We'll move on to the latest on the teen the police say was plotting a columbine-inspired attack on his high school in oregon. He'll be arraigned in court as his classmates head back to school. Abc's... See More
We'll move on to the latest on the teen the police say was plotting a columbine-inspired attack on his high school in oregon. He'll be arraigned in court as his classmates head back to school. Abc's neal karlinsky has the latest from albany, oregon. Good morning, neal. Reporter: Imagine coming back to school this morning to these two announcements, the school has been swept for bombs twice and is all clear and added security will be on hand just in case. That is the unfortunate reality after a student here was arrested for allegedly plotting a massacre. Police say 11th grade student grant acord was aplanning a killing spree in between doing his homework. Stockpiling a small arsenal in a secret compartment under the floorboards of his bedroom. This weekend a police bomb squad methodically deconstructed it pulling out pipe bombs, bombs made from drain cleaner, homemade napalm and molotov cockta cocktails. The plan unraveled when someone tipped off investiga by calling 911. This morning, the 17-year-old's classmates say they heard him talking about bombs but didn't think much of it. He just walked up out of nowhere and asked if we were talking about bombs and we all just kind of gave him a funny look and kept going on about the different materials you need to make a pipe bomb. Reporter: Investigators don't have a motive but say he was making a detailed plan complete with a time line and check list and a goal of pulling off something similar to the 1999 columbine high school massacre. Investigators say he even asked his friends to take a video of it. Our number one priority for our department as well as the school district is the safety of our students and staff. Reporter: Acord was known to be quiet, even aloof. A student who's known him since the third grade said he'd changed in recent years and wasn't the light-hearted kid she used to know. It's hard to believe someone you used to call your friend would want to do this to anyone. Reporter: Overnight acord's mother released a statement that offers some clue that reads "my heart goes out toryone with grant's struggle with a rare form of obsessive campus sink disorder. I grieve for my son but understand and support the efforts of law enforcement to keep the community safe."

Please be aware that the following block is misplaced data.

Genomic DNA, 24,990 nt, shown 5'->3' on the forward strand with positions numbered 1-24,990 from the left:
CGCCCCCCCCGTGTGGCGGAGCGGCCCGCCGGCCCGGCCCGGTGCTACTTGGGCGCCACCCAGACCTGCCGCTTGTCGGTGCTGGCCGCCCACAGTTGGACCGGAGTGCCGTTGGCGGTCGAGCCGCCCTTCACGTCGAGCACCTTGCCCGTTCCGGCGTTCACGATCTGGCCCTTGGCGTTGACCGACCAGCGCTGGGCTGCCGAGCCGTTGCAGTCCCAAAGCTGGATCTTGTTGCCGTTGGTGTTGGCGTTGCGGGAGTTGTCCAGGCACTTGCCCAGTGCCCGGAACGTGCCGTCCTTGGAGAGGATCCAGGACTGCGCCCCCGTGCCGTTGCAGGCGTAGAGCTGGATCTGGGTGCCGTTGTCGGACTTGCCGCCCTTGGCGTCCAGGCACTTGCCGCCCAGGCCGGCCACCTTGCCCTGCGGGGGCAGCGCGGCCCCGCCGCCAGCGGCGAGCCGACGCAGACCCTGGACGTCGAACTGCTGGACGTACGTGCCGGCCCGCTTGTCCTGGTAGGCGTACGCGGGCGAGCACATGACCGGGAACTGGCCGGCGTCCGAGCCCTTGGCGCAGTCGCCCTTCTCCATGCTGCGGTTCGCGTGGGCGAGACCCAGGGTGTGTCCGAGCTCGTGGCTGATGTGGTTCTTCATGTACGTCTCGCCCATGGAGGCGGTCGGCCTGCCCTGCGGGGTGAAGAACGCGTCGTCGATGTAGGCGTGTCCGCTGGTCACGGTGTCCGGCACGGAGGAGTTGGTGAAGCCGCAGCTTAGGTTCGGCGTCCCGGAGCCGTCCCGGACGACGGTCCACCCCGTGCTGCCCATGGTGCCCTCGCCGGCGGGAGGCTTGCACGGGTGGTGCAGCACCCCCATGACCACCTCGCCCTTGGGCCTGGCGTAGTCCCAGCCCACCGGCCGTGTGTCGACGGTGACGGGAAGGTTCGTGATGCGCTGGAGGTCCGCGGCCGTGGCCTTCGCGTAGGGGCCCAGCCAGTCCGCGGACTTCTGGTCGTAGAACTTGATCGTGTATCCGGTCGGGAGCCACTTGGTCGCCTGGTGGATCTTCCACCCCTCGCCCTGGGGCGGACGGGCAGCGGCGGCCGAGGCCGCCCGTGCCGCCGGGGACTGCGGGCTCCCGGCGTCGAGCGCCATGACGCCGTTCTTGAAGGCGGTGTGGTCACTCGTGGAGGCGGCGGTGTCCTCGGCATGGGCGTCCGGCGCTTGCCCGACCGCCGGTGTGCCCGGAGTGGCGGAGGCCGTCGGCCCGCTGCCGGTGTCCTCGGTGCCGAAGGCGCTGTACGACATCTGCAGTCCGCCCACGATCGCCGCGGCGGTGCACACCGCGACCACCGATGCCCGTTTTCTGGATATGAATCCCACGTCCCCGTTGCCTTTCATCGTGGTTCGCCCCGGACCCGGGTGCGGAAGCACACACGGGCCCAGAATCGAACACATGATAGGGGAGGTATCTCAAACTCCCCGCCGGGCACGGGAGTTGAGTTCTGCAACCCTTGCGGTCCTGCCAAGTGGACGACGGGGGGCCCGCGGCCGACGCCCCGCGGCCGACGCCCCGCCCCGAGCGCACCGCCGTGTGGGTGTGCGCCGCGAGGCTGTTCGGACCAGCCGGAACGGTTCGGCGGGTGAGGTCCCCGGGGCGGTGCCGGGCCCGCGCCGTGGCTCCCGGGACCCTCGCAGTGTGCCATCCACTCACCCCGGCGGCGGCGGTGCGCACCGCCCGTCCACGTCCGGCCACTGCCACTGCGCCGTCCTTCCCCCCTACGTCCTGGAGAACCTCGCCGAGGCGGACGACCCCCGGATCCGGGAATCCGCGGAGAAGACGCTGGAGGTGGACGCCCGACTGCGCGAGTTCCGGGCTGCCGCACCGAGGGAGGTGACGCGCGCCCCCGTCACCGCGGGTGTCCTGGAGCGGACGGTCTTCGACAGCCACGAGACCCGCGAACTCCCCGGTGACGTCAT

This transcript has been automatically generated and may not be 100% accurate.